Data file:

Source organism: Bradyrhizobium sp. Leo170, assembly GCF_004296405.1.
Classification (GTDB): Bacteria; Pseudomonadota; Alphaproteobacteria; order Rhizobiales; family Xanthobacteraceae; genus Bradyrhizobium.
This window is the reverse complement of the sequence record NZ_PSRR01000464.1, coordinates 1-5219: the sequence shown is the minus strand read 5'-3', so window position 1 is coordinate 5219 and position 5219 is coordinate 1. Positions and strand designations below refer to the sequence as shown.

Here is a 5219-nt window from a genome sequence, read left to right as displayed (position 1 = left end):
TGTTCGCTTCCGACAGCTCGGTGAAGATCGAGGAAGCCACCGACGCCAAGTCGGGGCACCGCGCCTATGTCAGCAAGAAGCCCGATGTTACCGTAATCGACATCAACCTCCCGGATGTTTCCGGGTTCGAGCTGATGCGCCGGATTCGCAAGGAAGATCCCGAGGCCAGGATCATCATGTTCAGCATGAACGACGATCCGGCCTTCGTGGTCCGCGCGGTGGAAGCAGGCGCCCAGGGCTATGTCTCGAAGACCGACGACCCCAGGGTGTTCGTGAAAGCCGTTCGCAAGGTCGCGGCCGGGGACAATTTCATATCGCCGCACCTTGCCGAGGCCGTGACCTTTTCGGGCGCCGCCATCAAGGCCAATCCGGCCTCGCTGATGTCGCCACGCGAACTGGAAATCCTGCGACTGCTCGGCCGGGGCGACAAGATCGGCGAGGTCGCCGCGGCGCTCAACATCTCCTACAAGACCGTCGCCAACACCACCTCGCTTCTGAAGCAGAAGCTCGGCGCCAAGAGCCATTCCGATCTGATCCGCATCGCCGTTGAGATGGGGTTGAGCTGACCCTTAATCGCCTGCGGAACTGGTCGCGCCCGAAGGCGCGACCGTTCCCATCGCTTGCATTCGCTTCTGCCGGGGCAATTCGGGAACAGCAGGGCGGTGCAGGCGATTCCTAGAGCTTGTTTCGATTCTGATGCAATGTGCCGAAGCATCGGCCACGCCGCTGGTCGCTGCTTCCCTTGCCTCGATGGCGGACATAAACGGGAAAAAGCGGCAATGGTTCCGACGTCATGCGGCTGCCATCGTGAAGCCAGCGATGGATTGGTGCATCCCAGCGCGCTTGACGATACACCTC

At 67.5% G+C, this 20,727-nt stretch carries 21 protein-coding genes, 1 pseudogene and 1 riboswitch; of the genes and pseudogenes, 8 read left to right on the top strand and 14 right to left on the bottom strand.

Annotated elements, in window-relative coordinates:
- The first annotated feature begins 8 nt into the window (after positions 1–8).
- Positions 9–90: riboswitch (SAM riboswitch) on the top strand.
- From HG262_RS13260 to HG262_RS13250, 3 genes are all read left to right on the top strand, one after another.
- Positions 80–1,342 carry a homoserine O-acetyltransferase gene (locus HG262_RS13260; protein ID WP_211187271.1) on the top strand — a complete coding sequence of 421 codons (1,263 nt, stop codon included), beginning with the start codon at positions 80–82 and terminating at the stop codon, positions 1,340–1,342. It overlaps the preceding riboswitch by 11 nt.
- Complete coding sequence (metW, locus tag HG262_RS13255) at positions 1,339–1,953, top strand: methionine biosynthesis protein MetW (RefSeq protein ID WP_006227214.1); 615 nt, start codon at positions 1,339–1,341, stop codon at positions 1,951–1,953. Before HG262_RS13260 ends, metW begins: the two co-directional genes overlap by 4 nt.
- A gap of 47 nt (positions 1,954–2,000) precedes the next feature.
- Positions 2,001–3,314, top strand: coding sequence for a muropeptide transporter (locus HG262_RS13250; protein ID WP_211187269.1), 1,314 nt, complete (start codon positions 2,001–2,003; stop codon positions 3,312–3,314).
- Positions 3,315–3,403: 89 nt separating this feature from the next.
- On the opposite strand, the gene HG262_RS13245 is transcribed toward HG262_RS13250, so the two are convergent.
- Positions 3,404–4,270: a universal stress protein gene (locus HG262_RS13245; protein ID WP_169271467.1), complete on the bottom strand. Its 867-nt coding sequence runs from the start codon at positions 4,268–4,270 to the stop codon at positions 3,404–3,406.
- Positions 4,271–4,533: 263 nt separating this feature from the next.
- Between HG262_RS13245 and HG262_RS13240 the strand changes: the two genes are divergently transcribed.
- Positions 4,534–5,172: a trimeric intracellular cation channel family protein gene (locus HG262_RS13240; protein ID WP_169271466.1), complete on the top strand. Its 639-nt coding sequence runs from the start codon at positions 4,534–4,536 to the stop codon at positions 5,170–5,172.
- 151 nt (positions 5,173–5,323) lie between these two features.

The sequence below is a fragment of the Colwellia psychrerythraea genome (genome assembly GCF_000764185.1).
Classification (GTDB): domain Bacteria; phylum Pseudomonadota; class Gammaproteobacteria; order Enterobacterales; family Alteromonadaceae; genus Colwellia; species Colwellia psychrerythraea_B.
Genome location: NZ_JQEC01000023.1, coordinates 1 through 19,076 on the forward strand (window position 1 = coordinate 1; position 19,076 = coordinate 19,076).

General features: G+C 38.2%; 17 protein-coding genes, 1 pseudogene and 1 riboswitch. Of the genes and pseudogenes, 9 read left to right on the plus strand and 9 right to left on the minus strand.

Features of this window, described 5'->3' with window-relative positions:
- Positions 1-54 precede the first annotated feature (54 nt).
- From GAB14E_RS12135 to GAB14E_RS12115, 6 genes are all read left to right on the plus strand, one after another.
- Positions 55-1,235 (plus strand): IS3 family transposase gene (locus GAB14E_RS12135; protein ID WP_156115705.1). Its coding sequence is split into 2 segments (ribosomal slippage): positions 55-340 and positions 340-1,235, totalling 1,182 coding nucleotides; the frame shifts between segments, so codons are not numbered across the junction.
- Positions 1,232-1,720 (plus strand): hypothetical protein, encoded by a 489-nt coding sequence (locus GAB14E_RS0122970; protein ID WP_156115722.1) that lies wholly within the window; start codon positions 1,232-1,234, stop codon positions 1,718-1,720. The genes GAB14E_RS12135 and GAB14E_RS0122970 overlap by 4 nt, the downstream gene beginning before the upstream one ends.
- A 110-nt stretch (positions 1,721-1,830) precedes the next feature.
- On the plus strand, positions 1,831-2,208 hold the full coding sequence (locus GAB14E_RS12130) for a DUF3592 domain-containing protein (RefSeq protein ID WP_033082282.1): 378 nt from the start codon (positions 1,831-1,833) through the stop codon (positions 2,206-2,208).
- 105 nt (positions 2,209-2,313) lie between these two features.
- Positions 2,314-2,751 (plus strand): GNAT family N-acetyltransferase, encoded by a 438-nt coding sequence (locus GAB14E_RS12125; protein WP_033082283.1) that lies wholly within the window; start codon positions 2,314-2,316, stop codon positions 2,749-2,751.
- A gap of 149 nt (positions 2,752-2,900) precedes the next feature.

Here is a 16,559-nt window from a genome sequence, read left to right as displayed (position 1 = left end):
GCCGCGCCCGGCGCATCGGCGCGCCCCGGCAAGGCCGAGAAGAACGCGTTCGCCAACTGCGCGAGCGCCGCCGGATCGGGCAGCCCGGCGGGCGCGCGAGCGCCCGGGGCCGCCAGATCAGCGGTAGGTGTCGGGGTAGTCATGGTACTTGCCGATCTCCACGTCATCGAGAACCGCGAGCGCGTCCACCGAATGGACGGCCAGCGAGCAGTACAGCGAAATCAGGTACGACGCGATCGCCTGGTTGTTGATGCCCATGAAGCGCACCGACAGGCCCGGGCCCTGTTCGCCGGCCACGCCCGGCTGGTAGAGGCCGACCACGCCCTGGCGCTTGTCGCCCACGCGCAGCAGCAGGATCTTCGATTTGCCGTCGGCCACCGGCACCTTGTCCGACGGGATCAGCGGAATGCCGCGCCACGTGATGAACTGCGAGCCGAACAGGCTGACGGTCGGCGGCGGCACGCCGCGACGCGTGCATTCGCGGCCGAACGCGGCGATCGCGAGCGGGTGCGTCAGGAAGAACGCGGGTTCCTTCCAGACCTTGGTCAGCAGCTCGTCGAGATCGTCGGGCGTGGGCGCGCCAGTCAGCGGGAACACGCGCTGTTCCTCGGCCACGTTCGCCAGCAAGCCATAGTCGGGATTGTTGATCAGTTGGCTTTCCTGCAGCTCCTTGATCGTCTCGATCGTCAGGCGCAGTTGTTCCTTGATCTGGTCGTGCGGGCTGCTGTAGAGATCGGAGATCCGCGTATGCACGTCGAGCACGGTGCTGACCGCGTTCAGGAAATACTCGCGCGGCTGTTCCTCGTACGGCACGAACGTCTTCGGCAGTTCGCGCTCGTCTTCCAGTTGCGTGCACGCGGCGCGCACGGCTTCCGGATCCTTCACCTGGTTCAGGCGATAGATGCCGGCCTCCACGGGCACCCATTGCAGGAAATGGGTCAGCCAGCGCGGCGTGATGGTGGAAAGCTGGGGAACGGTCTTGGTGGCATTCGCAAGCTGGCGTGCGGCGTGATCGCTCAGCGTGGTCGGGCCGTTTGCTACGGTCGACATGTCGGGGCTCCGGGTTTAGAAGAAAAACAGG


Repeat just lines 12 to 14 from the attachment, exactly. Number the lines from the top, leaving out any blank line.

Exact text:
- Complete coding sequence (metW, locus tag HG262_RS13255) at positions 1,339–1,953, top strand: methionine biosynthesis protein MetW (RefSeq protein ID WP_006227214.1); 615 nt, start codon at positions 1,339–1,341, stop codon at positions 1,951–1,953. Before HG262_RS13260 ends, metW begins: the two co-directional genes overlap by 4 nt.
- A gap of 47 nt (positions 1,954–2,000) precedes the next feature.
- Positions 2,001–3,314, top strand: coding sequence for a muropeptide transporter (locus HG262_RS13250; protein ID WP_211187269.1), 1,314 nt, complete (start codon positions 2,001–2,003; stop codon positions 3,312–3,314).